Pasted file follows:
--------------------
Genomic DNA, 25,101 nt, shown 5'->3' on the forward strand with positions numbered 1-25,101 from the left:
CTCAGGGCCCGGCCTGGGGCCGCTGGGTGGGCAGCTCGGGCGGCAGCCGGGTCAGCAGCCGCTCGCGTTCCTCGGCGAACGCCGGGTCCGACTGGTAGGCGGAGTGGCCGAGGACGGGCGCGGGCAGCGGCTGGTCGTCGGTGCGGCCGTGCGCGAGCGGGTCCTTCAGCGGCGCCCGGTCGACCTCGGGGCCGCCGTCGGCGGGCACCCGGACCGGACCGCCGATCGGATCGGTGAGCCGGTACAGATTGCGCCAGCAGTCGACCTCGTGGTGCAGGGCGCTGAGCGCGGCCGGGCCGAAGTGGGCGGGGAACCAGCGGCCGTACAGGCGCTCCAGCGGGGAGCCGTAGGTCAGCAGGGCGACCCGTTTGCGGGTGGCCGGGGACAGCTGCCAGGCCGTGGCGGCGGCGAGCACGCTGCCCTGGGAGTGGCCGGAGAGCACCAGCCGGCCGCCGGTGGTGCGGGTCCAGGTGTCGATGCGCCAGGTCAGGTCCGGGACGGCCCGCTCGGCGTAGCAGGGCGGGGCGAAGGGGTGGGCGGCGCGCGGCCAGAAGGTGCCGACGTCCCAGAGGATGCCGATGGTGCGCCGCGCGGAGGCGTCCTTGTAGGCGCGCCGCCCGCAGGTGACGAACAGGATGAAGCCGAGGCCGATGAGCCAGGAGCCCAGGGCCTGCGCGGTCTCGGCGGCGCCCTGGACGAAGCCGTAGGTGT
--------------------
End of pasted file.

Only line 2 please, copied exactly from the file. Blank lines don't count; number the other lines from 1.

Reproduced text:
CTCAGGGCCCGGCCTGGGGCCGCTGGGTGGGCAGCTCGGGCGGCAGCCGGGTCAGCAGCCGCTCGCGTTCCTCGGCGAACGCCGGGTCCGACTGGTAGGCGGAGTGGCCGAGGACGGGCGCGGGCAGCGGCTGGTCGTCGGTGCGGCCGTGCGCGAGCGGGTCCTTCAGCGGCGCCCGGTCGACCTCGGGGCCGCCGTCGGCGGGCACCCGGACCGGACCGCCGATCGGATCGGTGAGCCGGTACAGATTGCGCCAGCAGTCGACCTCGTGGTGCAGGGCGCTGAGCGCGGCCGGGCCGAAGTGGGCGGGGAACCAGCGGCCGTACAGGCGCTCCAGCGGGGAGCCGTAGGTCAGCAGGGCGACCCGTTTGCGGGTGGCCGGGGACAGCTGCCAGGCCGTGGCGGCGGCGAGCACGCTGCCCTGGGAGTGGCCGGAGAGCACCAGCCGGCCGCCGGTGGTGCGGGTCCAGGTGTCGATGCGCCAGGTCAGGTCCGGGACGGCCCGCTCGGCGTAGCAGGGCGGGGCGAAGGGGTGGGCGGCGCGCGGCCAGAAGGTGCCGACGTCCCAGAGGATGCCGATGGTGCGCCGCGCGGAGGCGTCCTTGTAGGCGCGCCGCCCGCAGGTGACGAACAGGATGAAGCCGAGGCCGATGAGCCAGGAGCCCAGGGCCTGCGCGGTCTCGGCGGCGCCCTGGACGAAGCCGTAGGTGT